Adding lean muscle to our bodies is something that men and women of all ages could greatly benefit from. Many people associate “muscle-building” with professional bodybuilding and competitive sports (many women, especailly, worry that weight lifting will give them “man muscles”), but unless one has taken the semi-extreme measures to make this a specific goal, following a regular exercise program to build lean mass will more likely reap the following benefits; improved posture, healthier body weight, increased metabolism, strength, energy, and endurance, lower “bad” cholesterol and higher “good” cholesterol, lower blood pressure, and a lowered risk for diseases such as diabetes, osteoperosis, and cardiovascular disease. Oh yeah, you will look better, too. Although you cannot “turn fat into muscle”, added muscle tissue burns fat and adds definition. Women will tend to become more slim and toned, while men will tend to become more “cut” and solid.
Now, in the most basic fashion that I can, I will introduce the three most important principles that make up the foundation of increasing lean mass:
1.) Resistance Training- Hitting the weights is completely necessary. Gradually pushing yourself to increase the weight you use and trying different exercises, over time, is the only way for new muscle tissue to develop. Challenging yourself with moderately heavy weights actually causes small tears in your muscle fibers (hence the term “ripped”) which are filled in by whatever protein sources are available. If gaining size is your priority, then you will want to learn to safely incorporate a few heavy sets into your routine, but the best thing to do is always listen to your body. (Feeling “the BURN” is generally a good thing, but not extreme pain.) Warming up with light weights is also reccomended.
If you are a beginner, try to get to a gym or proper workout setting 2-3 times per week so that you can target different areas of your body on each day. (ex.- Monday- chest and biceps, Wednesday- back and triceps, Friday- abs and legs). The most effective method of training is to follow a consistent program involving at least 2-3 exercises for each body part (full body exercises also are beneficial), 3-4 sets of each exercise, and 6-10 repetitions (reps) of each exercise. Some of the most basic, tried-and-true weight exercises include bench presses, squats, deadlifts, rows, and chin-ups. You can find a plethora of exercises for each body part on websites such as bodybuilding.com that will keep your workouts interesting.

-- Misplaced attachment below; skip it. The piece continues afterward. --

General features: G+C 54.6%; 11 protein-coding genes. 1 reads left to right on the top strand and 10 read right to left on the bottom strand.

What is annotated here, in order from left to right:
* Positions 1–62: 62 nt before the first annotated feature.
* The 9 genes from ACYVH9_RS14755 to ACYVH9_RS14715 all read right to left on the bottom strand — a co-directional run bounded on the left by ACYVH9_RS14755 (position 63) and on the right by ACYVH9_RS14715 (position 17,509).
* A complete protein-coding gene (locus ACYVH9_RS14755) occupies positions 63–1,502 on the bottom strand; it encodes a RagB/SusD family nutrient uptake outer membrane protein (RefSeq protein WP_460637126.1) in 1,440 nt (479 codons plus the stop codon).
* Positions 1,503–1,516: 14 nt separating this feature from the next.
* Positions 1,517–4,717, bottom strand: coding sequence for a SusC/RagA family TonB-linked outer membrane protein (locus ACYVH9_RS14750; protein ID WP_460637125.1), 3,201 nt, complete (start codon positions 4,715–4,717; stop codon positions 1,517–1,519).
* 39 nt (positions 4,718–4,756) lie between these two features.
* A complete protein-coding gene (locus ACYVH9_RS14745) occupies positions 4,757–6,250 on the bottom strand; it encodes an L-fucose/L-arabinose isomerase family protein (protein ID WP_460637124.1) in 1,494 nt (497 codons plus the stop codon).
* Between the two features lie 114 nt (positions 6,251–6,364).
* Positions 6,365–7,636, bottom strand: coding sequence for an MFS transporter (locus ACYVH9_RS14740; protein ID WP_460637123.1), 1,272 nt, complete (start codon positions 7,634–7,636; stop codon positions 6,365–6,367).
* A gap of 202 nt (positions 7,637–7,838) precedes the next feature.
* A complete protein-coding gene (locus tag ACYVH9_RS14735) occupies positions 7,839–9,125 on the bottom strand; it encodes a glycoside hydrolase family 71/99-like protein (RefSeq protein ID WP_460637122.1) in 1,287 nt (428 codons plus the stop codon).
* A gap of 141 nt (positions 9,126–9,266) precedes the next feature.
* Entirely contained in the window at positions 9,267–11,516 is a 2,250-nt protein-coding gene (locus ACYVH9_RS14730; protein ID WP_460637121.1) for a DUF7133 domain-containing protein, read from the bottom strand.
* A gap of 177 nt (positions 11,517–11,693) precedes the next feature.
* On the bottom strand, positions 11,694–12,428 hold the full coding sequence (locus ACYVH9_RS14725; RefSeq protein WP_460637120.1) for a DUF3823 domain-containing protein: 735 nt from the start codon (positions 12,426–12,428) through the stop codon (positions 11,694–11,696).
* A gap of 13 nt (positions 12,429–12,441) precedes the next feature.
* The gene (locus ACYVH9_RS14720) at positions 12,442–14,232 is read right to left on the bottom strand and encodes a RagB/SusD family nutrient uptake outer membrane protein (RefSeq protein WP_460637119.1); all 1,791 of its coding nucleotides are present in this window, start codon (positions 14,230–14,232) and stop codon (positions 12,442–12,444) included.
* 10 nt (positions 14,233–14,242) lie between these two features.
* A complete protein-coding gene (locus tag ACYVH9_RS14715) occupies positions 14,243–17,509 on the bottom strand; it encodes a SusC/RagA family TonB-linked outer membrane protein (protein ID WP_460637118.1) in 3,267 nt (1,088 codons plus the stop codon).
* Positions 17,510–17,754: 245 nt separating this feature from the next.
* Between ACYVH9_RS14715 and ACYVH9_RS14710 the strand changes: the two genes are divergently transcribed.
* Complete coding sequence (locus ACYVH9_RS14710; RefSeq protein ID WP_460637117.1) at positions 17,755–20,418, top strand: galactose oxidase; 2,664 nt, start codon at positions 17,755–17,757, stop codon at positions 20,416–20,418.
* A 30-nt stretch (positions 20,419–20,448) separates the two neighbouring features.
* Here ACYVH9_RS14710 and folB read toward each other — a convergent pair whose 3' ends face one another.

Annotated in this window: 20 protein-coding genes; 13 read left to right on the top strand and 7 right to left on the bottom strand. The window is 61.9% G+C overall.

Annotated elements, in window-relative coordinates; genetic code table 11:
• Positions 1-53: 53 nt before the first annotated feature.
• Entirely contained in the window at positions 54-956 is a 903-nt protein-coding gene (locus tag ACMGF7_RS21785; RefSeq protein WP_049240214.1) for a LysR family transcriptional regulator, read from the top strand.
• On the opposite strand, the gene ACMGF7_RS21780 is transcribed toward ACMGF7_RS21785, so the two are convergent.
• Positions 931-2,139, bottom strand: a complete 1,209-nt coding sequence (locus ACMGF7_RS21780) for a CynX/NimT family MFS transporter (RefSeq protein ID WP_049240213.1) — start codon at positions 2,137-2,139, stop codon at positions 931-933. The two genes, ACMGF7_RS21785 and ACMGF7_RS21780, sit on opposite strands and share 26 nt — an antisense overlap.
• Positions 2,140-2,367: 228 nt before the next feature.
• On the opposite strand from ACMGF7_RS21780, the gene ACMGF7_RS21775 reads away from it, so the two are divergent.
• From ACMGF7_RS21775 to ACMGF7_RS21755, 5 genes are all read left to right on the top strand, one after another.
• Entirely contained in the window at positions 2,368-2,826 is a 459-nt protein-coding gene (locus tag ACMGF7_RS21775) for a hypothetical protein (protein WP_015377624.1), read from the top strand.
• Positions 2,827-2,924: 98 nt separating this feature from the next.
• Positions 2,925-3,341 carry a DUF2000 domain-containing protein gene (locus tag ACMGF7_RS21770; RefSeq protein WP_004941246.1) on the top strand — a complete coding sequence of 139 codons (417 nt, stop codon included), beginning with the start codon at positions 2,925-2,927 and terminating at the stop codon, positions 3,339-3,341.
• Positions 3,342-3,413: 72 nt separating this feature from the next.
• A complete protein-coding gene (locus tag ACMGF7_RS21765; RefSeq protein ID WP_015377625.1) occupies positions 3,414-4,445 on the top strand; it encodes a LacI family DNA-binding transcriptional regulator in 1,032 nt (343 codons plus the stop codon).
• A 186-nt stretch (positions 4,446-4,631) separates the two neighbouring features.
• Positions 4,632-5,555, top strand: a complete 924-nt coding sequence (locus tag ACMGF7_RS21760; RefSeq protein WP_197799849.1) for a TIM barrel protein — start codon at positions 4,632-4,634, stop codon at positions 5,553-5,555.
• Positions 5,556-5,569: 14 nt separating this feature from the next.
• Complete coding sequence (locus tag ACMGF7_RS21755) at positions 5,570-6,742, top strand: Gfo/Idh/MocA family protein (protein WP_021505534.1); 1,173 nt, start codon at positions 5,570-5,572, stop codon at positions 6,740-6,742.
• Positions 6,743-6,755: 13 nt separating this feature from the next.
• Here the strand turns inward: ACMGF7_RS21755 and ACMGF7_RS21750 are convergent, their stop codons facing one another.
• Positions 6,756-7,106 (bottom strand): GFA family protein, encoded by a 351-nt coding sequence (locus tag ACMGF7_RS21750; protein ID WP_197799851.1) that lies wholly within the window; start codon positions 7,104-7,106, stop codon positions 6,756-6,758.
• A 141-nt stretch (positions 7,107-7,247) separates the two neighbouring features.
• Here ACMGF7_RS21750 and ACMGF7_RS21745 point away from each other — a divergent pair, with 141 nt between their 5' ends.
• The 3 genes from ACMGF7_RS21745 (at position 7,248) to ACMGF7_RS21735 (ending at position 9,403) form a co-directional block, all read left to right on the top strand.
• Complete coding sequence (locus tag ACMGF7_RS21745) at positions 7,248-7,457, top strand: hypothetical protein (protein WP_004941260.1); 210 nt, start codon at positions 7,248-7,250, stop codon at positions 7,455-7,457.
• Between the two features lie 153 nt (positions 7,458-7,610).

It is generally a good idea to do your abs and cardio last in a workout. Even in weight loss alone is your primary goal, if you do a ton of cardio and havent built and solid muscle underneath your fat, you will look smaller, but probablyflabby, and you will be likely to gain back your weight easily.
2.) High Protein DIet- Proteins are the “building blocks” of muscle, and therefore also a needed part of the muscle-building formula. Obviously, your daily diet should include a variety of high protein foods. The healthiest sources are lean meats and seafood, low fat dairy, nuts, and some soy products. You should include a protein source in every meal or snack, and still try to keep things balanced with healthy fats and some carbs. In order to build and maintain new muscle, however, you will need to take in additional protein (about 1g for every pound of your body weight, a chicken breast has about 32g…), and especially right after a workout, you will need fast-digesting and absorbing protein. This is one of the rare times I will push a suppliment, and this is a good quality whey protein powder. Stores such as GNC, Vitamin World, and The Vitamn Shoppe can offer the best varieties and deals. Whey isolates and complexes are your best bet, but all nutrition labels vary, so be sure to check the back of the jug to see if it meets your individual needs. Aim for 2 protein shakes per day, between meals and after working out.
3.) This may come as a surprise, but if you decide to adopt the aforementioned principles as a regular part of your lifestyle, the key to seeing progress from your healthy habits is to make adequate time for REST. Rest periods between strenuous workouts is when the actual muscle growth and repair takes place. Being a little sore the day after isn’t unusual and gets better over time, it is average. I personally go to the gym no more than 2 consecutive days during the week (2 on, 1 off, 1 on, 1 off…), but since I have been training for a few years, my body tends to not feel optimal if I take more than a day or two off in between. Pushing your limits can lead to overtraining, which is just as detrimantal as no training. You can become physically and mentally worn out, and be in a “catabolic” state, where your musle tissue basically eats itself for energy. This can also lead to high cortisol, stress, and depression.
Again, always listen to your body. There is an average amount of physical stress, sometimes you do need a little bit of pain for gain, but you should never let even healthy habits become the center of your life. You can find basic training programs online and in fitness magazines, but don’t let the advertisements catch too much of your attention either. Keep it simple, and you will see success.